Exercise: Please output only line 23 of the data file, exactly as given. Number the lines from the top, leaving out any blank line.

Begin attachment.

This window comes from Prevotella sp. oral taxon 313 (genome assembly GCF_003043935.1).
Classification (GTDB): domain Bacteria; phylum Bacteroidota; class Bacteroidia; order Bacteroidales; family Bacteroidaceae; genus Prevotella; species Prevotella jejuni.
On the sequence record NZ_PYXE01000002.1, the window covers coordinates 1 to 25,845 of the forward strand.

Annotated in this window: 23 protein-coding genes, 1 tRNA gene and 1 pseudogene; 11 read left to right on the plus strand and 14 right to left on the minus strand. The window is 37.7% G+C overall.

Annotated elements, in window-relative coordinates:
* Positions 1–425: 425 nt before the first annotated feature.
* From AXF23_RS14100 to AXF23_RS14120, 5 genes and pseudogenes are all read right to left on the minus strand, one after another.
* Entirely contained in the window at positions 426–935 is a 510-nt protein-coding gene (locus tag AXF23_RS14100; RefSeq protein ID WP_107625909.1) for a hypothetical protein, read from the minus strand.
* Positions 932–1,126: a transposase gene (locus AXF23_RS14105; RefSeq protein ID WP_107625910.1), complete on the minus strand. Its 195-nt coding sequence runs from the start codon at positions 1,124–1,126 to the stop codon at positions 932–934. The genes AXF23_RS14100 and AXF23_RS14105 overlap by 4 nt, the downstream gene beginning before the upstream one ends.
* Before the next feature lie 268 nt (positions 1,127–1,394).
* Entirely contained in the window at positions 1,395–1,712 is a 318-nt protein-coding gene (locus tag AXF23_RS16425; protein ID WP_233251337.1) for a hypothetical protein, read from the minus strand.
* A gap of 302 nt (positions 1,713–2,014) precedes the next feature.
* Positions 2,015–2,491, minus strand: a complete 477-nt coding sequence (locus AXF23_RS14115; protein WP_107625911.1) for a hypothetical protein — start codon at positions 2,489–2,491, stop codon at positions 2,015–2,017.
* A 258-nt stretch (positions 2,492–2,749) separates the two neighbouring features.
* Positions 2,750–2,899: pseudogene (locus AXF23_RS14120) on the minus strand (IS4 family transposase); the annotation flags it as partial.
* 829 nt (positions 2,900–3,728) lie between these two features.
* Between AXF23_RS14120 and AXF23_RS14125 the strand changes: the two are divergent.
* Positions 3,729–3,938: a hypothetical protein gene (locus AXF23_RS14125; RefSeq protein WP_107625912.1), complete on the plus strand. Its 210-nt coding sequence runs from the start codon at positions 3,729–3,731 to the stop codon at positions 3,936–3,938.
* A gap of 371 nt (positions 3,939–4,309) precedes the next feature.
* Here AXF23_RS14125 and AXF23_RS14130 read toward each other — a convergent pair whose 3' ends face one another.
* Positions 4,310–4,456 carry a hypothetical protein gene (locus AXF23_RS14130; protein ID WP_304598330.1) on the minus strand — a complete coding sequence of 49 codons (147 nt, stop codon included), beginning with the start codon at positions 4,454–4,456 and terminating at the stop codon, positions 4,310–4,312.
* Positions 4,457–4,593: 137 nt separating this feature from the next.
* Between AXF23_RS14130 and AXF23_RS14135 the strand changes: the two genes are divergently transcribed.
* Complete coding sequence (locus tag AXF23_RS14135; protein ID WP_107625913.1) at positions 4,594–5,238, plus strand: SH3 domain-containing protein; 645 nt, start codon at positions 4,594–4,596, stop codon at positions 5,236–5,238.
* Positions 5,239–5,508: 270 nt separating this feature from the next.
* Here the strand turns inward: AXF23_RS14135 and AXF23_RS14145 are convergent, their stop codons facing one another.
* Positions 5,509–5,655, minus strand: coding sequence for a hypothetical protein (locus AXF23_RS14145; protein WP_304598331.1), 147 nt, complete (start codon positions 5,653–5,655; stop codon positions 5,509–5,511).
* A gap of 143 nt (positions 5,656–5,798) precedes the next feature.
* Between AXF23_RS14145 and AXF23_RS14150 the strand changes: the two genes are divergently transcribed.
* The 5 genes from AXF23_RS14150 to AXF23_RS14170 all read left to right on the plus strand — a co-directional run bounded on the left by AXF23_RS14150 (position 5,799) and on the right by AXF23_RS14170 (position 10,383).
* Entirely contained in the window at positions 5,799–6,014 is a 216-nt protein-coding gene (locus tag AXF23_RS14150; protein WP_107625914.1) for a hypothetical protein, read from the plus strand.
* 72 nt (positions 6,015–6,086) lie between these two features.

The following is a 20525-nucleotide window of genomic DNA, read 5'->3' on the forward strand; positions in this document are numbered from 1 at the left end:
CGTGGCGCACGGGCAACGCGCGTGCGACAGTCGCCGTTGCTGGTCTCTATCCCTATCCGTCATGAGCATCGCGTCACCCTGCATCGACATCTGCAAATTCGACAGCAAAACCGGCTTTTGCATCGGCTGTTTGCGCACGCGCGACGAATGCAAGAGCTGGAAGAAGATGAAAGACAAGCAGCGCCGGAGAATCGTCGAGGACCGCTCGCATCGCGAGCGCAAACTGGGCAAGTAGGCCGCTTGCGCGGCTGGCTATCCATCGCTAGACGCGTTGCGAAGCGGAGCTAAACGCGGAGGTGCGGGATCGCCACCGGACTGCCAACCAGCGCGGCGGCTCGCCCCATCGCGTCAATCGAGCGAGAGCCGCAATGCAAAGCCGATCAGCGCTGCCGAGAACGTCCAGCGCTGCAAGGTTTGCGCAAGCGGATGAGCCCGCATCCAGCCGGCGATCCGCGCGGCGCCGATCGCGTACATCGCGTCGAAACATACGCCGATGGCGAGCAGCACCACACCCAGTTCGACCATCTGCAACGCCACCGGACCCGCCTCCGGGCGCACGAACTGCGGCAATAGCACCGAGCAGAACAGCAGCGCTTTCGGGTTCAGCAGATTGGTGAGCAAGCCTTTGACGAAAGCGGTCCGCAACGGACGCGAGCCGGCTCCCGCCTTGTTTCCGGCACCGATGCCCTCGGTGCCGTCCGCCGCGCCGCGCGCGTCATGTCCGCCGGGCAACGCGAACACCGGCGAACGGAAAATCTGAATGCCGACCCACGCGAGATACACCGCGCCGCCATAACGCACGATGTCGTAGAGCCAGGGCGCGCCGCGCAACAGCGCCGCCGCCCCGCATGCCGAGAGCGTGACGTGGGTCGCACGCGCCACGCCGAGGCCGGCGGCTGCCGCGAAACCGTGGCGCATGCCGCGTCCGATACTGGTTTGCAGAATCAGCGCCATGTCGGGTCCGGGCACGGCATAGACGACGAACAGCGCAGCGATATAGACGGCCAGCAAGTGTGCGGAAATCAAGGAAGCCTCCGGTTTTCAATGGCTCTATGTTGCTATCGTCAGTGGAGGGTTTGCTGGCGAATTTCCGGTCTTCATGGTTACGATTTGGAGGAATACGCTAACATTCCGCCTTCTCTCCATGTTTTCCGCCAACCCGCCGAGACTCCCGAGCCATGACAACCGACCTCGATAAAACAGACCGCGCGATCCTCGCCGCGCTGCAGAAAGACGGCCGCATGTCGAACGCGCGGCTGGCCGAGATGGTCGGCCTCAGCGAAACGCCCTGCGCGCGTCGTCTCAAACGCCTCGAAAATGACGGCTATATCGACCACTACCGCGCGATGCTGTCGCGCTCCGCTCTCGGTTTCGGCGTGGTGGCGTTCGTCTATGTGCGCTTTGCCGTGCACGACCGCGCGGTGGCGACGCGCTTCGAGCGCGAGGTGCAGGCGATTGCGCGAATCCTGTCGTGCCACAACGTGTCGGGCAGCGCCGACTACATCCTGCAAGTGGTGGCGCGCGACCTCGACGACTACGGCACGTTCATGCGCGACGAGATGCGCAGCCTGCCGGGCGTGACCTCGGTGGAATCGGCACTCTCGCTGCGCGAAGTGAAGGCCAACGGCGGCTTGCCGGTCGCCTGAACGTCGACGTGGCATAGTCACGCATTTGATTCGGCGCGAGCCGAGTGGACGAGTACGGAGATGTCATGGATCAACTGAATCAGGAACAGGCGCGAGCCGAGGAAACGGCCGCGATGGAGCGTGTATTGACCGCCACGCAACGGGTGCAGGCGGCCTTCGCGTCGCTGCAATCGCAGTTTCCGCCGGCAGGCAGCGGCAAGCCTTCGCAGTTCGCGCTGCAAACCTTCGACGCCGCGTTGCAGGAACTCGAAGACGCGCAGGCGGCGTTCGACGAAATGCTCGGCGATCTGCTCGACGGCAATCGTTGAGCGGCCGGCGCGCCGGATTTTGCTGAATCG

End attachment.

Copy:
* Between AXF23_RS14130 and AXF23_RS14135 the strand changes: the two genes are divergently transcribed.